Credit cards are a pretty controversial topic. They’re a very convenient way to pay for things, they can help protect you from loss in a way that cash can’t, they can help you track your spending, and they can offer attractive rewards. However, they can also be very dangerous.
First, because they’re so convenient, it’s very, very easy to overspend when using a credit card. And second, the interest rates that credit cards charge are really high, so running a hefty credit card balance becomes real expensive, real fast.
Because of the risks associated with using credit cards, plenty of smart and attractive people say you should avoid them altogether. Honestly, I think that’s sensible advice for people who know that they will overspend if they use a card, and believe me, you’ll know if that’s you. If you don’t have a handle on controlling your spending, refusing to use a credit card and sticking to cash makes a ton of sense and can really help you manage your money better.
On the other hand, I also honestly think that, used responsibly, credit cards can actually be a very handy financial tool. You may know how I feel about tracking spending — spoiler: I’m for it — and using credit cards makes tracking spending as easy as pie (which is a weird saying, because I think pie is pretty hard to make). Using a credit card for most of your purchases and linking it to something like Mint, which allows you to create budgets and monitor your pennies across multiple accounts, can make keeping tabs on your spending about 10,000 times easier.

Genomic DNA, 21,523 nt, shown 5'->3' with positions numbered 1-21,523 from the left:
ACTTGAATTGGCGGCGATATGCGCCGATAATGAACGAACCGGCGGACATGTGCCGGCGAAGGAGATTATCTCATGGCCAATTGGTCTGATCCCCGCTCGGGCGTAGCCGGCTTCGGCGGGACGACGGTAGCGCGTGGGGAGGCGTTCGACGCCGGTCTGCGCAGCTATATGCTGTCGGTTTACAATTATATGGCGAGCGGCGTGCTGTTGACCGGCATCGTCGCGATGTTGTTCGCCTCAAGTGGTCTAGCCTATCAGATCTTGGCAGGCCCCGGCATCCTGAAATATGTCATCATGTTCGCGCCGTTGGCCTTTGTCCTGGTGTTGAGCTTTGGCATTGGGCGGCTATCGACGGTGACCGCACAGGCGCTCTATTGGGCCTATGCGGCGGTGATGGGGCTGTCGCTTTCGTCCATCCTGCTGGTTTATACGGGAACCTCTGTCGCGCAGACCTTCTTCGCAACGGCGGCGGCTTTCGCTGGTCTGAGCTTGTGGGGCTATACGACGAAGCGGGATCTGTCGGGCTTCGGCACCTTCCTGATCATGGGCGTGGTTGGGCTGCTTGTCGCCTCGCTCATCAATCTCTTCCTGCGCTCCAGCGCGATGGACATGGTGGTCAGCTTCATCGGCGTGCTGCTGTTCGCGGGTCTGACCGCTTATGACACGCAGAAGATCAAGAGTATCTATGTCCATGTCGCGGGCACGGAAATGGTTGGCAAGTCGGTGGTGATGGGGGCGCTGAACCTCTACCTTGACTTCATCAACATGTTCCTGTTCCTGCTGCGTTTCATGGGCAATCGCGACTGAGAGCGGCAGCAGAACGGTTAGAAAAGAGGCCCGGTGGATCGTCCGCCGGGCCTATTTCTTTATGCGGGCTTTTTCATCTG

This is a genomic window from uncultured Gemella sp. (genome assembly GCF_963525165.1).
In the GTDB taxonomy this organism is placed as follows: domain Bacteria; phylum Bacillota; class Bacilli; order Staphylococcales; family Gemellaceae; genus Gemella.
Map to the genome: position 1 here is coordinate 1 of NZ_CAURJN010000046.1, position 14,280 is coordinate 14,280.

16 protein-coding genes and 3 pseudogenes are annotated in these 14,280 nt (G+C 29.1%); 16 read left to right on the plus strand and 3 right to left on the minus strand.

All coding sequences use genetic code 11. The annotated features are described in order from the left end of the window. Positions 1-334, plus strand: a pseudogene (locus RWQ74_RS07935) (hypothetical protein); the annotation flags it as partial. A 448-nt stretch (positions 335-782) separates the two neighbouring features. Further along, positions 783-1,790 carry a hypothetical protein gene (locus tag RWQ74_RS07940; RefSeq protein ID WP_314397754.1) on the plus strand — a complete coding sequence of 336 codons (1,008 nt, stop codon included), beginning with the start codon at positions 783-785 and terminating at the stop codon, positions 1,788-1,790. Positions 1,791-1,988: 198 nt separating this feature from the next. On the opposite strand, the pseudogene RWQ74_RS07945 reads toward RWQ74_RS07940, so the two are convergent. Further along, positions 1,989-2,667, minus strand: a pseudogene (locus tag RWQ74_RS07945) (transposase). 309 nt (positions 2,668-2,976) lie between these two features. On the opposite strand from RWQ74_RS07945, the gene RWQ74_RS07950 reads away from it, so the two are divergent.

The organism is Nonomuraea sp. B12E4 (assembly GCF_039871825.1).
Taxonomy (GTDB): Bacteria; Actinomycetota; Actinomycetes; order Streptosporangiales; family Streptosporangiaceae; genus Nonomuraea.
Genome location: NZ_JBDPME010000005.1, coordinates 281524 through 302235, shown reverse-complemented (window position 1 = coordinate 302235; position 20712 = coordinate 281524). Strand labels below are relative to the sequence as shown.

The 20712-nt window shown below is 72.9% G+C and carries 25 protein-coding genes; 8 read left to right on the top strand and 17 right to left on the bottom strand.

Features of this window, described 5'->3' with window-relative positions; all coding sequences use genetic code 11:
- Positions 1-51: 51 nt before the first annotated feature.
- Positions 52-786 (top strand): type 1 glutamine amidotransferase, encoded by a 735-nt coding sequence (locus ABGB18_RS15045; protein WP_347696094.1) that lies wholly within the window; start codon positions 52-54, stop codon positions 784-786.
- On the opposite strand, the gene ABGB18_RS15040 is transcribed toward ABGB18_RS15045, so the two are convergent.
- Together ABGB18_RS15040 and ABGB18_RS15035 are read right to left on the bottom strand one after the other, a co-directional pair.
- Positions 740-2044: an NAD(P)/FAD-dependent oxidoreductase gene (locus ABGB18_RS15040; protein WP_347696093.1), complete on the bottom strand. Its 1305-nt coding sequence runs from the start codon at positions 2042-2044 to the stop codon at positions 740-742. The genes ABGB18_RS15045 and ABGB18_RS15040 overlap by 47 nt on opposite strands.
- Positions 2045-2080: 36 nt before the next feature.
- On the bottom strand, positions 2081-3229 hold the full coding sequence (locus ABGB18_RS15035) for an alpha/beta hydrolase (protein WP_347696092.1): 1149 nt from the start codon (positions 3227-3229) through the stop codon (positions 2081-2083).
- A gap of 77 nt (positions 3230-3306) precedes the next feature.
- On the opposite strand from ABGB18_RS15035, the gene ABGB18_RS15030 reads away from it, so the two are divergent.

And then there are the rewards. There are tons of fancy cards out there that are made of metal and give you elaborate travel rewards and perks and whatnot. Most of these, however, charge pretty steep annual fees and it can be quite complex to get the most out of them. If you’re really into maximizing your credit card rewards, go for it.
For most people, however, a no-fee card that will give you 1.5% cash back is probably the best deal. With that kind of card, for every $100 you spend on groceries or gas or pet supplies or adult toys, you’ll get a $1.50 back for nothing. Personally, I find that I end up making several hundred dollars a year using credit cards, and it costs me not one single penny.
The secret, of course, is that you absolutely, positively must pay that sucker off in full every month. You don’t pay interest on your credit card bills unless you fail to pay your statement balance in full by your due date. But if you do pay it in full every month and choose a card with no annual fee, we are talking serious money for jam here. If you have the discipline to stick to your budget, and the resources to pay the bill every month, then using a credit card can be a positive financial tool.